Whole Cities Foundation believes that community members know best. Guided by our Community First Principles, we have a deep respect for the powerful work that exists in local food systems, so we aim to listen carefully to community-led organizations to understand their specific needs, then support and amplify their efforts. The goal of partner spotlight stories like this is to share their stories, create connections and help spark inspiration for other organizations on their journey of community self-determination.
Austin, Texas is one of the fastest-growing cities in the U.S., a hub for startups and innovation and touted for its quality of life. Yet, an estimated 18% of adults and 26% of kids in Travis County do not know where their next meal is coming from due to historical policies and practices that have undermined Black and Latinx Austinites’ economic success and inclusion for decades. To learn more about this history, keep reading.
Enter Farmshare Austin, a community-led nonprofit that embodies the city’s entrepreneurial spirit in their mission to grow a healthy local food community.
Founded in 2012, Farmshare envisions a future of resilient local food economies that ensures equitable access to food and the resources needed to farm. In working towards their goals, the Farmshare team takes a holistic three-pillar approach: farmer training, food access and land preservation.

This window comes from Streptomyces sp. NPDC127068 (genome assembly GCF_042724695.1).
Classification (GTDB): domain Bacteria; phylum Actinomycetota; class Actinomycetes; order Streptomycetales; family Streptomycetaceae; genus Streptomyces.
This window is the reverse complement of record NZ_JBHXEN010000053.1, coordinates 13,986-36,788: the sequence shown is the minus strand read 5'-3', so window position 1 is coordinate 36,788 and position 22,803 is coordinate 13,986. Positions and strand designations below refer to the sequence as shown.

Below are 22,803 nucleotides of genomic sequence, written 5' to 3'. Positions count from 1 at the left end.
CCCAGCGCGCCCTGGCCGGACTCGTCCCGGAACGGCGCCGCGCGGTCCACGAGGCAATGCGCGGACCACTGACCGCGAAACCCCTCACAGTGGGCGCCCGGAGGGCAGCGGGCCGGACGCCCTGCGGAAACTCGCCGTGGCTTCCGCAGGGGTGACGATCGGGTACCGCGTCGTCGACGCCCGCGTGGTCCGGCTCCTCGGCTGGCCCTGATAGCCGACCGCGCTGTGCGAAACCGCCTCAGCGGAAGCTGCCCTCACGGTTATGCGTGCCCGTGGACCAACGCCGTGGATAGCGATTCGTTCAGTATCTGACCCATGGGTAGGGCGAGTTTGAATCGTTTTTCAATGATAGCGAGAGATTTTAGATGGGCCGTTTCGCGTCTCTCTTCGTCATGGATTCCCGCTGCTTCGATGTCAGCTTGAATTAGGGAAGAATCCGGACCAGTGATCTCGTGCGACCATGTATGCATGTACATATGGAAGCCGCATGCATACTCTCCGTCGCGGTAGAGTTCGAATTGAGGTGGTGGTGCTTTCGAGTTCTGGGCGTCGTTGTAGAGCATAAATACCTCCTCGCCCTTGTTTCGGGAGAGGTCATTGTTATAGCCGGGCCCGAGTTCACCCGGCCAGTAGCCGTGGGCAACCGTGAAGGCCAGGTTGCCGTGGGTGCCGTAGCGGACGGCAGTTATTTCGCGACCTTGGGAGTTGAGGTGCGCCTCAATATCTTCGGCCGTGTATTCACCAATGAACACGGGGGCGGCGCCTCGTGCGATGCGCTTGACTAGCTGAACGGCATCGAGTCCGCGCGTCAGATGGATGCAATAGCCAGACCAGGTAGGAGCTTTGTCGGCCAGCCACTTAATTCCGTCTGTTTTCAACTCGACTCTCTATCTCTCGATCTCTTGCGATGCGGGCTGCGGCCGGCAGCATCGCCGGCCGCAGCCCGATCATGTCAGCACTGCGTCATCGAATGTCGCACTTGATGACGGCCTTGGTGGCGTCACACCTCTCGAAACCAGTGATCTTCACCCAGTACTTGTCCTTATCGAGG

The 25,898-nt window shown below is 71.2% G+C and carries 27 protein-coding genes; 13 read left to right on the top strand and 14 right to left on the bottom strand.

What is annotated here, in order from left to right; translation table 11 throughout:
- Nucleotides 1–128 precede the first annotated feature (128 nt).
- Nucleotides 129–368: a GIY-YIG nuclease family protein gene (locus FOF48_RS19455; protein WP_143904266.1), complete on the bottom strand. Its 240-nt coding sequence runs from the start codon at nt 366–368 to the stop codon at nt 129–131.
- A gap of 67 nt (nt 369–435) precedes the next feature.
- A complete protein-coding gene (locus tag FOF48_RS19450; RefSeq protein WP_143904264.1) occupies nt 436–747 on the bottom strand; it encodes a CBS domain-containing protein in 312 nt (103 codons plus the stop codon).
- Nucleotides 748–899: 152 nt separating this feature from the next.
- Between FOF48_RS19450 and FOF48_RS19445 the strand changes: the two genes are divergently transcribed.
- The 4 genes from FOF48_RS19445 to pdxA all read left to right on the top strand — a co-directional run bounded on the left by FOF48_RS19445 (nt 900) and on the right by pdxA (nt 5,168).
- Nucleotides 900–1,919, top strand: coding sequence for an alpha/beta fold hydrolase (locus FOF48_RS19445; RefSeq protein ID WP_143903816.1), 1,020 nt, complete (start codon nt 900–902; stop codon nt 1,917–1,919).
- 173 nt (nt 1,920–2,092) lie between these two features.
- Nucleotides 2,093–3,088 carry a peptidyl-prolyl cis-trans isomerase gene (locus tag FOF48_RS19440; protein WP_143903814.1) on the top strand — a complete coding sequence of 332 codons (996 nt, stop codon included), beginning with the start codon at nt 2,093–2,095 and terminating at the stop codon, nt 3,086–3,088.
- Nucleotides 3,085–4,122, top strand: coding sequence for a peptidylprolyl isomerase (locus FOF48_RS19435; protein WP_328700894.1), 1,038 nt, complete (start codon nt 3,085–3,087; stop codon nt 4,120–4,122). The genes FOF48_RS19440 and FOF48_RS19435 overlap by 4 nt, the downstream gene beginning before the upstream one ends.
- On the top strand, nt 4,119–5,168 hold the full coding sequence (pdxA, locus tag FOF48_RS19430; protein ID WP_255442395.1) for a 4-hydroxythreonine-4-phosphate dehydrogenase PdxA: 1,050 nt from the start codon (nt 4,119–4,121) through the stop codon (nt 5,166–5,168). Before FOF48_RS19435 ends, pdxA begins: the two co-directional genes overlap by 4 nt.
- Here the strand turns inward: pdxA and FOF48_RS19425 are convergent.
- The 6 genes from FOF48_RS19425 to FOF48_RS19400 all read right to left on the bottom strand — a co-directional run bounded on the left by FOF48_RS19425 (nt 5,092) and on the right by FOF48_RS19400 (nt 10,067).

Take a virtual field trip with the Farmshare team and see how they are working to build a healthy local food community.
Growing the Next Generation of Farmers
Farmshare launched its Farmer Starter program with a key objective to grow more Central Texas farmers to strengthen the local food system. The immersive 20-week farmer training program is designed to provide aspiring farmers with the essential skills and training needed to manage a sustainable farming business. Much of the program takes place on the organization’s 10-acre working, certified organic, diversified vegetable farm.
Farmer Starter’s curriculum combines hands-on in-field experience with classroom learning focused on growing techniques, farm planning and business skills, plus weekly field trips to other farms and agricultural enterprises. Currently, two sessions are held each year.
“One of the principles behind sustainable, regenerative agriculture is that we are caring and stewarding the entire ecosystem,” explains Michelle Akindiya, Farmshare’s Education Director. “Something that makes Farmshare really special is the way we are able to cultivate new farmers through Farmer Starter and spread knowledge and passion about caring for the earth and feeding our community.”
Learn more about Farmer Starter.
Food Access: Fresh for Less Mobile Markets & Curbside Delivery
Farmshare’s Fresh for Less programs increases food access in neighborhoods facing economic and geographic barriers to healthy food in Austin’s Eastern Crescent, Del Valle and in Bastrop County. The organization sells produce grown on their teaching farm, produce from other Texas farms, plus high quality, shelf-stable food products — all at reduced prices and eligible for SNAP.
The Mobile Markets began in 2016 in partnership with the City of Austin and have since grown to include 13 sites that improve the availability of healthy, sustainably produced food to portions of the population that have the least access to it. Farm stands were set up at community health centers, YMCAs, schools, a church, library and at a low-income apartment complex.